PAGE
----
High night temperatures deplete rice yields, study shows

- Last updated on GMT

Related tags: Rice

Yields of the Asian staple rice are plummeting at twice the rate
modellers had predicted due to the increasing effects of global
warnings, according to a report from the Philippines-based International Rice Research
Institute (IRRI). The prediction could spell future problems
for the region¡¯s grain producers and food manufacturers who have
been squeezed by increasing demand and poor harvests.

Field studies conducted by the IRRI confirm predictions about theoretical studies that global warming will make rice crops less productive. The IRRI combine 25 years of collated data with yield trends to discover that simulation models underestimated the effects of global warming on rice crops by half because warmer overnight temperatures had been overlooked.

The study suggests that while higher night time temperatures are likely to have a sustained effect on rice production, higher day time temperatures are not likely to have much impact on yields at all.

The IRRI says that its models show that for every 1¢ªC rise in temperature rice yields declined by 15 per cent. With world temperatures predicted to increase by 1.5 to 4¢ªC, this suggests that hard-won productivity gains in rice production aimed at feeding rising populations could be lost.

¡°Most studies of temperature and global warming effects on crop growth and grain yield are based on daily mean air temperature, which assumes no difference in the influence of day versus night temperature,¡±​ wrote the nine-member research team from IRRI, China and the United States led by IRRI crop physiologist Shaobing Peng. ¡°This report provides direct evidence of decreased rice yields from increased night temperature associated with global warming.¡±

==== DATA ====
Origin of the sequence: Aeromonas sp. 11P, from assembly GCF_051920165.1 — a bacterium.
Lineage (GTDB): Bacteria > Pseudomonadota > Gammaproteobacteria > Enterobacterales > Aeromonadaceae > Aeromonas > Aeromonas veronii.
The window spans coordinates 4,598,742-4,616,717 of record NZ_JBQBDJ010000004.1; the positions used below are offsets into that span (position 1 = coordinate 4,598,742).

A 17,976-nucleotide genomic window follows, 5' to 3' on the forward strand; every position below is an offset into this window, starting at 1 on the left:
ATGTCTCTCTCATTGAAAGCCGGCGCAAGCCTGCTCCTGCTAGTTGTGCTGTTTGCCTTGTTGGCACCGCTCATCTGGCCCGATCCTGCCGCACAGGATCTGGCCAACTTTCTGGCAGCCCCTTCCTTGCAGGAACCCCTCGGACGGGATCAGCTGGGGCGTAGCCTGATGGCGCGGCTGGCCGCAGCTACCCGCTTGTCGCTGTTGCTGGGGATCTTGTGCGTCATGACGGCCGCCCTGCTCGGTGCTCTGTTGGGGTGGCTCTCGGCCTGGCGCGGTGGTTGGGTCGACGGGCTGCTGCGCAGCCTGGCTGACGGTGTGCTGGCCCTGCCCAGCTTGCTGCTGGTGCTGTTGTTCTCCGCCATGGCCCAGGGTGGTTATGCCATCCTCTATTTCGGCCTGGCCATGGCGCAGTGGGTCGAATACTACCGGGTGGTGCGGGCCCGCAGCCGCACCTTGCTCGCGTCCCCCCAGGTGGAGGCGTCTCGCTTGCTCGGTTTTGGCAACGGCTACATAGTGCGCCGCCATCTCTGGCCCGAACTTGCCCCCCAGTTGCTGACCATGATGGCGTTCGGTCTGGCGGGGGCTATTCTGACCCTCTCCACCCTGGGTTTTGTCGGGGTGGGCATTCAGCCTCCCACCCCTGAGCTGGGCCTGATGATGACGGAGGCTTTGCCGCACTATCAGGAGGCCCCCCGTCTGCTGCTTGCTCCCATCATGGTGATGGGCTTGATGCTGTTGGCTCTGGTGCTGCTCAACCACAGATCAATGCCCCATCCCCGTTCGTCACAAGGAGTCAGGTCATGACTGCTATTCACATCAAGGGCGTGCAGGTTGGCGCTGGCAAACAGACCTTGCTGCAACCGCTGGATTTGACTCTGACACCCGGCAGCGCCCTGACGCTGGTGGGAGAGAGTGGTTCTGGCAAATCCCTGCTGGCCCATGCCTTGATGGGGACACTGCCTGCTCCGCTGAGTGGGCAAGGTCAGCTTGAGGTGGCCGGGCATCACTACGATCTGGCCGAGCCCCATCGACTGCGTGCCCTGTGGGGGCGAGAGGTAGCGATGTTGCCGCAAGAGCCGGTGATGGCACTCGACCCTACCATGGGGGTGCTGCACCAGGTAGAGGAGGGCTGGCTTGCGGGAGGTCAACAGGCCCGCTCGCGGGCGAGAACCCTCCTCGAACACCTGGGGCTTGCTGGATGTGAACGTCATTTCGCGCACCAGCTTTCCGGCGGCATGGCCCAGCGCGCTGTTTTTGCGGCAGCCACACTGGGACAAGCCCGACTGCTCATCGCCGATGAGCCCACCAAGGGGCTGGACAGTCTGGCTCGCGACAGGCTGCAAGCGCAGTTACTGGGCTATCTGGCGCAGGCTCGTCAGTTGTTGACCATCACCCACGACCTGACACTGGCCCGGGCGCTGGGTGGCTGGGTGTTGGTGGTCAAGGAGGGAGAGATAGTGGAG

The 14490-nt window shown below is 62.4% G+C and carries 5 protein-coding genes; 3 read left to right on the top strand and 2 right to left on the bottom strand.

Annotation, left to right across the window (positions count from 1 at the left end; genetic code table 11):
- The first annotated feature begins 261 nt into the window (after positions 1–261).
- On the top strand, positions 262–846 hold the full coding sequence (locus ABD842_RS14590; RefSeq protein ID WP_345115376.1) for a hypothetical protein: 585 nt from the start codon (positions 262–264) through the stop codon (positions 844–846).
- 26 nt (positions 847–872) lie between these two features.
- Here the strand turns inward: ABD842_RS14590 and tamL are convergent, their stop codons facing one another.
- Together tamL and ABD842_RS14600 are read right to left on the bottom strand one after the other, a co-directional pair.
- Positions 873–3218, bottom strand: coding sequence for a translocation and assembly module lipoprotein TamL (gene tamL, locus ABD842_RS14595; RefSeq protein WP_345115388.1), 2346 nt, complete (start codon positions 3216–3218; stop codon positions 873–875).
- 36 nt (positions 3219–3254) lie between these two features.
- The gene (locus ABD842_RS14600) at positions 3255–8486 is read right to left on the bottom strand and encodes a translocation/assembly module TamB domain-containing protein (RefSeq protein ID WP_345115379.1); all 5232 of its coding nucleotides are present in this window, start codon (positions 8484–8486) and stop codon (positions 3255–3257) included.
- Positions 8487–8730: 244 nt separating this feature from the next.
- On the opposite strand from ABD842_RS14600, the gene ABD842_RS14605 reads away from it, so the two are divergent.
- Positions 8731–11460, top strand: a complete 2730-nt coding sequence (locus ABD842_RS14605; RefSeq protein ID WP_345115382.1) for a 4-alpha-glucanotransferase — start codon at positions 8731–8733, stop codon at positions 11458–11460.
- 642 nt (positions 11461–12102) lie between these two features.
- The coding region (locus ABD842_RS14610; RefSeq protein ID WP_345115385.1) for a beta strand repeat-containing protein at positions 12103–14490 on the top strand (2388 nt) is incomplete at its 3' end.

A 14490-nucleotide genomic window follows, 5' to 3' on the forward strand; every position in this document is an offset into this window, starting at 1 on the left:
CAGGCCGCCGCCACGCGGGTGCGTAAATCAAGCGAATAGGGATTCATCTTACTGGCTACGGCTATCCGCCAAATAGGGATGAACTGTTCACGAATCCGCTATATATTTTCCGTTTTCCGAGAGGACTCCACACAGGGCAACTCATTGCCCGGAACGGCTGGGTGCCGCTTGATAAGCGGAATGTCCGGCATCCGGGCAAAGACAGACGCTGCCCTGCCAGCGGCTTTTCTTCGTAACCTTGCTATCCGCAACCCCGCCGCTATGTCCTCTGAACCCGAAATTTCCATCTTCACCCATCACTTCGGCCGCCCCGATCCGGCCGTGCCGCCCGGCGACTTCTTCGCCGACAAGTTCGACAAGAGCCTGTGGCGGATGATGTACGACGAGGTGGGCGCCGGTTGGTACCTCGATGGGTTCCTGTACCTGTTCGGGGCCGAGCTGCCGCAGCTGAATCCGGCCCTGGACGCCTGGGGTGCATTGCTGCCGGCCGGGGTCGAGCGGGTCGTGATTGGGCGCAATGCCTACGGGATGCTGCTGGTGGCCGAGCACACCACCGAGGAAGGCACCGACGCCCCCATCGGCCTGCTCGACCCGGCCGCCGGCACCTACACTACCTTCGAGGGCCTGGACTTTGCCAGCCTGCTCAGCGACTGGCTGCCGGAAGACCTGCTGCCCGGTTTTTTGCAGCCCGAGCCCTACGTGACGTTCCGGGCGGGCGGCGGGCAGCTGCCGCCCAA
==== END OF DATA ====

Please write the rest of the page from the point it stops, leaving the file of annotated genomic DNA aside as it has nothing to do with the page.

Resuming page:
Unless a solution is developed this could spell big problems for the Asian region, where 90 per cent of all rice is grown and consumed and more than 2 billion people obtain 60 to 70 per cent of their calories from the staple. Furthermore more than half of the worlds 1.3 billion poor are Asian farmers and consumers, who can spend up to 40 per cent of their annual income on rice.

In recent months poor rice harvests in China have had a significant impact on prices in the country, where many producers and food manufacturers are struggling to source enough rice to meet demands. In turn as rice stocks diminish, prices are rapidly rising, contributing to the increasing instability of the economy there.

However the most recent crop failings have largely been caused by inclement weather conditions and the indications are that this year¡¯s crop is likely to replenish stocks. On the other hand the effects of global warming on rice crops are likely to have a far more long-term and permanent effect on the industry.

¡°The results of this study highlight the need for greater fundamental understanding of the effects of night temperature on physiological processes governing crop growth and yield development,¡±​ concluded the authors of Rice yields declining with higher night temperatures from global warming. Dr. Peng added, ¡°The challenges now is to get the financial resources needed to develop new rice varieties that can still yield well despite any increase in temperatures in rice growing areas.¡±

Related topics: Business, Traditional and staple foods

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